Maybe time to start talking about 'Special provisions for operations such as model aircraft' and put some distance between ourselves and these guys.

Totally agree.

Have just written to my MP, Rebecca Harris, with the following and my address and phone number details. 

"Hello Rebecca.

We have not met, to my knowledge, and I have lived in Castle Point all of my adult life and for most of my childhood.

In almost all of that time, I have gained immeasurable pleasure from building and flying model aircraft.

My models are mostly gliders which are graceful and silent, and are controlled by hand - eye co-ordination skills of the finest honing, making use of natural up currents of air to stay aloft. I do not use cameras to fly any of the aeroplanes that I own, and it concerns me that those that do use "First Person View" will, by the dangerous pursuance of their own irresponsible enjoyment, finish it for all of us.

I have represented Great Britain in two World Championships, flying rocket launched gliders, and have flown many forms of other gliding competitions with my son AND my father. My proudest moment may have been becoming the radio controlled Hand Launched Glider Champion at the British Model Flying Association's National Championships, for the second time, with my father and son in attendance.

My daughter has given me two grandsons. They are starting to show interest in aero-modelling too.
You can probably appreciate how important I feel it is that they are given the opportunity to enjoy some of what I love.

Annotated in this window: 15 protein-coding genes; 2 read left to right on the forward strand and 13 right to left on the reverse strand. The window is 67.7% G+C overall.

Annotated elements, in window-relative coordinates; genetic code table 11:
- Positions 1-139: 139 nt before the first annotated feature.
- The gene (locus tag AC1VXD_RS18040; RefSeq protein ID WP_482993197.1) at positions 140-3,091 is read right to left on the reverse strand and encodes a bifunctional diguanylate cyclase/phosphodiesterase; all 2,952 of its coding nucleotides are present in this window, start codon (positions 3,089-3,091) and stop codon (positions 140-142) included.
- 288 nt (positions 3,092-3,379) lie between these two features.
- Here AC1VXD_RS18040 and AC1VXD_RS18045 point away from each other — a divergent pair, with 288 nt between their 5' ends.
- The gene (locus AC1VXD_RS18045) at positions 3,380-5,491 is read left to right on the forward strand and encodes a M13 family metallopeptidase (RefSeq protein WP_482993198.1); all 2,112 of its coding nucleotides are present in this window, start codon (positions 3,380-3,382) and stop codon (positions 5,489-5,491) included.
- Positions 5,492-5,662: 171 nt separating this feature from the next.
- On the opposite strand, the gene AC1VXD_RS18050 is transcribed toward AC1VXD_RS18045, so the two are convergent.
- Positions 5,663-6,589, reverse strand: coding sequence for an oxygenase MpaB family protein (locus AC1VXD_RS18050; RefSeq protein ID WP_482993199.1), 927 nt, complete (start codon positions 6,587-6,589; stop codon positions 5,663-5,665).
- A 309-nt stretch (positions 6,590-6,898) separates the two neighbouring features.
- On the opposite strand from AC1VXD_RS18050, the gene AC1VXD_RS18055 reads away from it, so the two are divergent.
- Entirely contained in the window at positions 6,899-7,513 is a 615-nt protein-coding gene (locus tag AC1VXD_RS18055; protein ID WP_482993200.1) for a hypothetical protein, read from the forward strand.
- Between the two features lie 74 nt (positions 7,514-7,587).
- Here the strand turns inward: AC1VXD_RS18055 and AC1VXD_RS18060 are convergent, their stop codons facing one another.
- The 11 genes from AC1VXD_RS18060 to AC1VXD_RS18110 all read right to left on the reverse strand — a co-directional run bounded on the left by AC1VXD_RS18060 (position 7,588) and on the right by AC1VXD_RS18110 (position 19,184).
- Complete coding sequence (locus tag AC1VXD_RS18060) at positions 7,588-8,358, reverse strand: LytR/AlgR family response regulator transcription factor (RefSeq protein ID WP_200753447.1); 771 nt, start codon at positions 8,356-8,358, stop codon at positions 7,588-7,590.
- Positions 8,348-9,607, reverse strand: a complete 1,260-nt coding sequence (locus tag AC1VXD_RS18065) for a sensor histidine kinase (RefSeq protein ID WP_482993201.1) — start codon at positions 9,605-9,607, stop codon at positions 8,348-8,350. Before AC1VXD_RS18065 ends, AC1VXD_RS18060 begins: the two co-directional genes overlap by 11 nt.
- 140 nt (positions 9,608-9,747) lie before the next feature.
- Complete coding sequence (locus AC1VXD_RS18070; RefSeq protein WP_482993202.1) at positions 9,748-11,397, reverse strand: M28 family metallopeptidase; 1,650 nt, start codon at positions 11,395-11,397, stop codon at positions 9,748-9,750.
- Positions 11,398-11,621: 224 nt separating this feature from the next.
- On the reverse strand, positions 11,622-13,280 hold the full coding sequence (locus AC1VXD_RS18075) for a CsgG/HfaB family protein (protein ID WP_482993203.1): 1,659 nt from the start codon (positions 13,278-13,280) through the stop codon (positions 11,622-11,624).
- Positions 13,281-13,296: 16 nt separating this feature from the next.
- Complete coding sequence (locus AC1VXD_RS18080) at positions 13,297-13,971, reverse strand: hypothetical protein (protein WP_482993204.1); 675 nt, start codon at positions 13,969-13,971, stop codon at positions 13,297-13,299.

Unfortunately, due to multi-copters - commonly referred to as drones, becoming very widely available for general and indiscriminate use, by people that have no grounding in using aerial vehicles, there is a strong chance that my hobby is in jeopardy.

Please can you do whatever is necessary to make my voice heard, and to protect my sport, hobby and lifetime interest, whilst also ensuring that the harmonious use of models and full size aircraft continues in safety throughout Essex and the UK generally. "

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pete beadle

Hi Jef

Well said

Let us know when/if you get a reply, yes?

Regards

Pete

BARCS1702

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EssexBOF

I fear that the whole thing is escalating now with the adverse coverage on the media. There ia an article in the paper today where insurers are excluding drones or as they put it "motorised and remote controlled vehicles" Aviva would seem to be the exception.

All it requires is an exemption for remote controlled models,that do not carry cameras. Job done IMHO as you cannot fly, control any object that you cannot see where it is at any given time.

But it will exclude all those claims for lost models from the past.

BARCS 230

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Jef Ott